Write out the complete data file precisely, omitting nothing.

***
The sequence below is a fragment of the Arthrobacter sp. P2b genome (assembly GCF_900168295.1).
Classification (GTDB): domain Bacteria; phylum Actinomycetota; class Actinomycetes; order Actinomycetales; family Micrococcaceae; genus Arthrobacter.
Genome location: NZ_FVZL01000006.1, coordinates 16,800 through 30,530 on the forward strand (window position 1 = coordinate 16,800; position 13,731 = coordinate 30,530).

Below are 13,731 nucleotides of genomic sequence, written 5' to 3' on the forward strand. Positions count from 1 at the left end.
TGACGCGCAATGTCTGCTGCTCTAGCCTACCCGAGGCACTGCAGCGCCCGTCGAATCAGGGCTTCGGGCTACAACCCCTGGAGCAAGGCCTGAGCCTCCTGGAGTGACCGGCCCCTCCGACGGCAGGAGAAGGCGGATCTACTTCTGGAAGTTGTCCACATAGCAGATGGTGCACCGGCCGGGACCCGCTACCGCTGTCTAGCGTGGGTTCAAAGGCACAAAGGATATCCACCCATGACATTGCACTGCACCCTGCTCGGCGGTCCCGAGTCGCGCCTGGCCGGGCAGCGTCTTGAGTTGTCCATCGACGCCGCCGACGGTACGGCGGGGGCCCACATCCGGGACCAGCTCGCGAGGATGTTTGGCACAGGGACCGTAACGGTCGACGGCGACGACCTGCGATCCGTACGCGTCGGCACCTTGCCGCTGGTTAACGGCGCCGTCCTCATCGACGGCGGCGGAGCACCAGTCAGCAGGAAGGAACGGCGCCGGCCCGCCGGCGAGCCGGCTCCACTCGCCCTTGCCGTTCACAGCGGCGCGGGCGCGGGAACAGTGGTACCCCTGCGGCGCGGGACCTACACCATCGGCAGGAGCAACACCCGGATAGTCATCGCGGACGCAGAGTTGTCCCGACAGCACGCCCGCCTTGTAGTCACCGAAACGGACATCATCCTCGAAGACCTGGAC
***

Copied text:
The sequence below is a fragment of the Arthrobacter sp. P2b genome (assembly GCF_900168295.1).
Classification (GTDB): domain Bacteria; phylum Actinomycetota; class Actinomycetes; order Actinomycetales; family Micrococcaceae; genus Arthrobacter.
Genome location: NZ_FVZL01000006.1, coordinates 16,800 through 30,530 on the forward strand (window position 1 = coordinate 16,800; position 13,731 = coordinate 30,530).

Below are 13,731 nucleotides of genomic sequence, written 5' to 3' on the forward strand. Positions count from 1 at the left end.
TGACGCGCAATGTCTGCTGCTCTAGCCTACCCGAGGCACTGCAGCGCCCGTCGAATCAGGGCTTCGGGCTACAACCCCTGGAGCAAGGCCTGAGCCTCCTGGAGTGACCGGCCCCTCCGACGGCAGGAGAAGGCGGATCTACTTCTGGAAGTTGTCCACATAGCAGATGGTGCACCGGCCGGGACCCGCTACCGCTGTCTAGCGTGGGTTCAAAGGCACAAAGGATATCCACCCATGACATTGCACTGCACCCTGCTCGGCGGTCCCGAGTCGCGCCTGGCCGGGCAGCGTCTTGAGTTGTCCATCGACGCCGCCGACGGTACGGCGGGGGCCCACATCCGGGACCAGCTCGCGAGGATGTTTGGCACAGGGACCGTAACGGTCGACGGCGACGACCTGCGATCCGTACGCGTCGGCACCTTGCCGCTGGTTAACGGCGCCGTCCTCATCGACGGCGGCGGAGCACCAGTCAGCAGGAAGGAACGGCGCCGGCCCGCCGGCGAGCCGGCTCCACTCGCCCTTGCCGTTCACAGCGGCGCGGGCGCGGGAACAGTGGTACCCCTGCGGCGCGGGACCTACACCATCGGCAGGAGCAACACCCGGATAGTCATCGCGGACGCAGAGTTGTCCCGACAGCACGCCCGCCTTGTAGTCACCGAAACGGACATCATCCTCGAAGACCTGGAC